i) Bodybuilding and repairing hoods, ii) regulatory and protective food, iii) energetic foods.

Bodybuilding and repairing foods

Body-building and repairing foods increase the body’s mass and repair cell and tissue damage, e.g., milk, meat, fish, vegetables, and nuts (Fakolujo et al., 2024).

Energetic foods

The foods that provide energy for the movement are called energetic foods, e.g., oil, butter, sugar, cereals, dry fruits, and starches (Gupta and Kaur, 2023).

Regulatory and protective foods

The foods that regulate the body through homeostasis and protect the body from external pathogens are called regulatory and protective foods. Water, raw vegetables, beverages, milk, meat, and fruits are regulatory and protective foods (Singh et al., 2023).

Food classification based on nutrients

Carbohydrate-rich foods are based on nutrients like rice, wheat, and starchy vegetables. Protein-rich foods include milk, meat, fish, eggs, and nuts. Oil, butter, and egg yolk are excellent sources of fat enrichment. Vitamins and minerals can be obtained from fruits and vegetables (Hoque et al., 2023).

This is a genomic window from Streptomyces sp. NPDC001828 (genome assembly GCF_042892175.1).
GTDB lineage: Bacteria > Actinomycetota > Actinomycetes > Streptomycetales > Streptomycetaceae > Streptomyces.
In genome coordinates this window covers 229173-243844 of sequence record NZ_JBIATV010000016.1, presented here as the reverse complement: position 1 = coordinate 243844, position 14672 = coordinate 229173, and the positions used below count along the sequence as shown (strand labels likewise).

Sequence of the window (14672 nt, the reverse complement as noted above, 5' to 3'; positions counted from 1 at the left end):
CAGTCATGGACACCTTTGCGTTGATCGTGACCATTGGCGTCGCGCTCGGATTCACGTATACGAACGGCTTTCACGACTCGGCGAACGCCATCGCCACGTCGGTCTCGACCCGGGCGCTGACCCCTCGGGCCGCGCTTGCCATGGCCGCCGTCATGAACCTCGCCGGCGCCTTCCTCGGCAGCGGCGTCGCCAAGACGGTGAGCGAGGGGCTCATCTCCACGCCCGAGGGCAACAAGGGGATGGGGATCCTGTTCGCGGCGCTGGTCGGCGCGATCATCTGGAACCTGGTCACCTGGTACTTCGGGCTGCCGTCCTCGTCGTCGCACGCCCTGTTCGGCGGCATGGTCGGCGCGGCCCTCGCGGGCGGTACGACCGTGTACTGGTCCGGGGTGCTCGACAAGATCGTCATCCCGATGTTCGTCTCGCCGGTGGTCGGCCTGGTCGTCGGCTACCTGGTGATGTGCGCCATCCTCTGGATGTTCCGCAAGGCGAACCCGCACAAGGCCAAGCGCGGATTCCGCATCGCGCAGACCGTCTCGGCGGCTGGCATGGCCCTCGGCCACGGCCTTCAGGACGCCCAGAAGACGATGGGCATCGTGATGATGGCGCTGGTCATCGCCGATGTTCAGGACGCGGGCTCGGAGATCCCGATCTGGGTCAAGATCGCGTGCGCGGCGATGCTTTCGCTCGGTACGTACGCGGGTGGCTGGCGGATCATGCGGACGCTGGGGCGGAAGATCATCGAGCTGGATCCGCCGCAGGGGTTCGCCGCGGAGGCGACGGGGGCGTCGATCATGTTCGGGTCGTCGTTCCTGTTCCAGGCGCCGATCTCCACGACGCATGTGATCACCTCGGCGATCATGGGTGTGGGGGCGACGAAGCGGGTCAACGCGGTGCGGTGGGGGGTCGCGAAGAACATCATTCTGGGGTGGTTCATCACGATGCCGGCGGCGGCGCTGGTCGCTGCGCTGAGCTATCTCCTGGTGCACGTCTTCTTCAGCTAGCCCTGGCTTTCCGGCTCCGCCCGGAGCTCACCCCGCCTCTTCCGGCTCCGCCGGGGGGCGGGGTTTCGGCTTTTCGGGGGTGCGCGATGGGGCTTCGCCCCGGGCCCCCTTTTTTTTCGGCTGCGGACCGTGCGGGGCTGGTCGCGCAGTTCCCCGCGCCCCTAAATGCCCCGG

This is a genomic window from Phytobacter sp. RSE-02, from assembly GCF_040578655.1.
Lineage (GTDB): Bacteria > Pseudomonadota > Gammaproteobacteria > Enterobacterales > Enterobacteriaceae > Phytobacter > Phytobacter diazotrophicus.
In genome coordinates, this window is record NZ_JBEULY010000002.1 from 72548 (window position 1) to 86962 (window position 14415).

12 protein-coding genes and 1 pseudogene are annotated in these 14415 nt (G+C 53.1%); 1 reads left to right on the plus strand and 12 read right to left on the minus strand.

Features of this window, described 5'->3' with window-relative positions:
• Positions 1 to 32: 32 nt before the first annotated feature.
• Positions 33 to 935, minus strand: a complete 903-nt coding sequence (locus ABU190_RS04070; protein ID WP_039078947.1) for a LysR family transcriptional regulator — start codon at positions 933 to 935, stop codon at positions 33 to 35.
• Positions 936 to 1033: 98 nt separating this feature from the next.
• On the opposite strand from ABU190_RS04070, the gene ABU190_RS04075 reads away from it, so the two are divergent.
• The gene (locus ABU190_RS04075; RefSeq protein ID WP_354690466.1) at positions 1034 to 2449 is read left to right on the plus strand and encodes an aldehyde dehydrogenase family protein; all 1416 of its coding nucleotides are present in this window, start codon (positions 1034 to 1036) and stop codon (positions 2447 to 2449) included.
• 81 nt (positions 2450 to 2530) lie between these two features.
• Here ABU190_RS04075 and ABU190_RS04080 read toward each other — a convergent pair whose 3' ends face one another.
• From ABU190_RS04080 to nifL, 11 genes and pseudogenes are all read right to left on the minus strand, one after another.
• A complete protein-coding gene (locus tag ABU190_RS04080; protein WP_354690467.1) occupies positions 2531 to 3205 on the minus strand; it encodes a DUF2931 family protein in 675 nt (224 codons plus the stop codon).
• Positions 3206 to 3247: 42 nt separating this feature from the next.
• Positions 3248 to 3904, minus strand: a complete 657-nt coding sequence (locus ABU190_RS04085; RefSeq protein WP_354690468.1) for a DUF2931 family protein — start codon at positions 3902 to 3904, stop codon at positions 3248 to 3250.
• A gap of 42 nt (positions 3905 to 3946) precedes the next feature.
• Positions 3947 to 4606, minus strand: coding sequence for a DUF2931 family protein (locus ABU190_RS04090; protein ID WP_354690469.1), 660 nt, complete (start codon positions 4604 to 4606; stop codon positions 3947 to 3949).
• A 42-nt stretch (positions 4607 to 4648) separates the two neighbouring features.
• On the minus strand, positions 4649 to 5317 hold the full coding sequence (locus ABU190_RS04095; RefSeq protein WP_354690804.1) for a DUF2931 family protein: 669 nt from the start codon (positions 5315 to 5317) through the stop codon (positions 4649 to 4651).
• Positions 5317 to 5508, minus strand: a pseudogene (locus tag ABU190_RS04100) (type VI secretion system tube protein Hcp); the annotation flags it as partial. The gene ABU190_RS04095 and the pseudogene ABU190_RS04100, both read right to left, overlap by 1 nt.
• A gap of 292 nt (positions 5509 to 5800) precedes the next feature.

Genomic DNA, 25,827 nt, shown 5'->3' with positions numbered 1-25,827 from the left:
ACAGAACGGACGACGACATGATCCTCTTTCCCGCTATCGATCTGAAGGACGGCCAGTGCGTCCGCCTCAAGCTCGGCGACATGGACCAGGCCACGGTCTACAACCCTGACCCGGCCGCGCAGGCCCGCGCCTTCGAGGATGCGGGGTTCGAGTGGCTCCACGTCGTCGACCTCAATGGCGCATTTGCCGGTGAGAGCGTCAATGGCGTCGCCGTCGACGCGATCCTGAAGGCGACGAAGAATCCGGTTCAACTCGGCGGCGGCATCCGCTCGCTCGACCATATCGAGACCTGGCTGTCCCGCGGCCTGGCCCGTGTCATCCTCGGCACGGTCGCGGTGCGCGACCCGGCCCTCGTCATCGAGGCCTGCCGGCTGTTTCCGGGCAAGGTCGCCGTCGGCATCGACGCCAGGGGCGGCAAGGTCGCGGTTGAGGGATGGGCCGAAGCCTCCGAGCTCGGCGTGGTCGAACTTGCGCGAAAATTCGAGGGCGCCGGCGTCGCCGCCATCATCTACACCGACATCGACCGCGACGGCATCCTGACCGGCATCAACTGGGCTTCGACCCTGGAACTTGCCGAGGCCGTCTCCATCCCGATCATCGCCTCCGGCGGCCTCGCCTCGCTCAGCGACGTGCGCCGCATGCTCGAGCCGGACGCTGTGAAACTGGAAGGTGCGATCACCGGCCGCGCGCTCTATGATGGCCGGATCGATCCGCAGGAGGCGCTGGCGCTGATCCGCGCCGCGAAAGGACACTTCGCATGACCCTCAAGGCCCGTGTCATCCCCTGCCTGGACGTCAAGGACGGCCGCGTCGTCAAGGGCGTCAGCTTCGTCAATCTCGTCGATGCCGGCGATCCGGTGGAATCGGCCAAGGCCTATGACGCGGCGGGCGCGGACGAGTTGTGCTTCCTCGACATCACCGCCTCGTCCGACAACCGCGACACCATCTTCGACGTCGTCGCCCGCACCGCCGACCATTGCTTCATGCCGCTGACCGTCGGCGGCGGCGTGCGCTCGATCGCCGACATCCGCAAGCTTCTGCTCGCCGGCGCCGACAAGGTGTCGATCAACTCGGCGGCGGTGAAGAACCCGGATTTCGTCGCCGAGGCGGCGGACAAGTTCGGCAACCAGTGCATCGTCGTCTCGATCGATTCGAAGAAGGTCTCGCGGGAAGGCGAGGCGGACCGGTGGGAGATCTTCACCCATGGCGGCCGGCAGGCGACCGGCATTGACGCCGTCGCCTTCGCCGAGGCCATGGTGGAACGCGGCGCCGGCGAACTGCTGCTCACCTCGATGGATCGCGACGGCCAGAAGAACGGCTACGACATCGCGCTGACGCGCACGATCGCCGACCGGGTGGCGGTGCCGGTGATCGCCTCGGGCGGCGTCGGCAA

Food classification based on the extent of processing

There are three classes of food based on their processing.

Unprocessed foods

Foods that are not processed or may be physically processed to make whole food more available. It makes food to preserve for more time. This includes fresh fruits, vegetables, nuts, pasta, tea, and coffee.

Processed foods

Those foods are those in which components of food are extracted to make it prepared for dish cooking. Vegetables, sweeteners, pasta, and noodle preservatives fall into this category.

Ultra-processed foods

Foods that are processed culinary to produce accessible, palatable, and readily available foodstuffs with longer shelf-lives (e.g., cakes, biscuits, bread, chocolate, milk drinks, sausage, salted, pickled, smoked, meat and fish, fish canned in oil) (Monteiro et al., 2010).

Food Spoilage Mechanism